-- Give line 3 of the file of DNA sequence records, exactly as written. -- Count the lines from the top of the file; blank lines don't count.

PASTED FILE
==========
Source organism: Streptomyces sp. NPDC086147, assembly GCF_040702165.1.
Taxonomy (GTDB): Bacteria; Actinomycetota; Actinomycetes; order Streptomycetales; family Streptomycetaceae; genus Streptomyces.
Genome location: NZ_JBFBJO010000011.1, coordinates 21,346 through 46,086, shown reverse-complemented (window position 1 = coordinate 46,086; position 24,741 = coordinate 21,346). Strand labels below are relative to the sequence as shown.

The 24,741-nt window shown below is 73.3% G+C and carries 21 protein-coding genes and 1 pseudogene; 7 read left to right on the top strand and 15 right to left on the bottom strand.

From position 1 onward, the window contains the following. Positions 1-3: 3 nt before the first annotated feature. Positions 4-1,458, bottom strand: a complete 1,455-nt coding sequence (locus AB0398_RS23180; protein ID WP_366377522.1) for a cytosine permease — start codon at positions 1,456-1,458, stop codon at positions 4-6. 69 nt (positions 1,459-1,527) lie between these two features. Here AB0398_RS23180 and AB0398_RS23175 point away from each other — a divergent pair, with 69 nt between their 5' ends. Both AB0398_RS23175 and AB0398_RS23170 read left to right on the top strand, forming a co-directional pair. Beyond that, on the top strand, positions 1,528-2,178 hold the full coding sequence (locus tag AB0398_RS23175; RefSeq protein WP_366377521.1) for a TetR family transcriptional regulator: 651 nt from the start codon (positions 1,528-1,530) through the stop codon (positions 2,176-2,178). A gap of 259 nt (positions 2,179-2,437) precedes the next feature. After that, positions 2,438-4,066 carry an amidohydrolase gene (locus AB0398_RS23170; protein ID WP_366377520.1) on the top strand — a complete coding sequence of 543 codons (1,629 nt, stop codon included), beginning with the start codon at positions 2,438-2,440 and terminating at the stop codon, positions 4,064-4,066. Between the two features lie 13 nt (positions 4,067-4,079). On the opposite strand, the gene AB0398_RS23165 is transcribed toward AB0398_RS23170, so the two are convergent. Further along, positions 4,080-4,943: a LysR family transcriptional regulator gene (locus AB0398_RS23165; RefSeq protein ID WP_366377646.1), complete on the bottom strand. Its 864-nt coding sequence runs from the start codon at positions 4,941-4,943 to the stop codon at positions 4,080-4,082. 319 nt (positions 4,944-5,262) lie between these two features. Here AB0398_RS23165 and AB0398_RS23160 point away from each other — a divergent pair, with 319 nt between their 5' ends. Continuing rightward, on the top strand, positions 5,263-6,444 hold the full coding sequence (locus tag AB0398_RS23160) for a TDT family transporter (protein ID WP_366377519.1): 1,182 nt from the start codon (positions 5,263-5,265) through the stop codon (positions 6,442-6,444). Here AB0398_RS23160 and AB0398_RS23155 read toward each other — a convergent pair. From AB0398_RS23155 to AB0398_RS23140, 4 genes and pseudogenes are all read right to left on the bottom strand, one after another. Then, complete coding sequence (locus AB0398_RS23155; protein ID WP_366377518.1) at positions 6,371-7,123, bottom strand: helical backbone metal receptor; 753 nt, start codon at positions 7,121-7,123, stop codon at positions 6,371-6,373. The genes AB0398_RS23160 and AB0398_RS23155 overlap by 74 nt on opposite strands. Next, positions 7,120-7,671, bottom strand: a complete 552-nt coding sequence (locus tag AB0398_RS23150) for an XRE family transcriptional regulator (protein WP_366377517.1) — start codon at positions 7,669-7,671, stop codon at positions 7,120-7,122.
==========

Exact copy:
Genome location: NZ_JBFBJO010000011.1, coordinates 21,346 through 46,086, shown reverse-complemented (window position 1 = coordinate 46,086; position 24,741 = coordinate 21,346). Strand labels below are relative to the sequence as shown.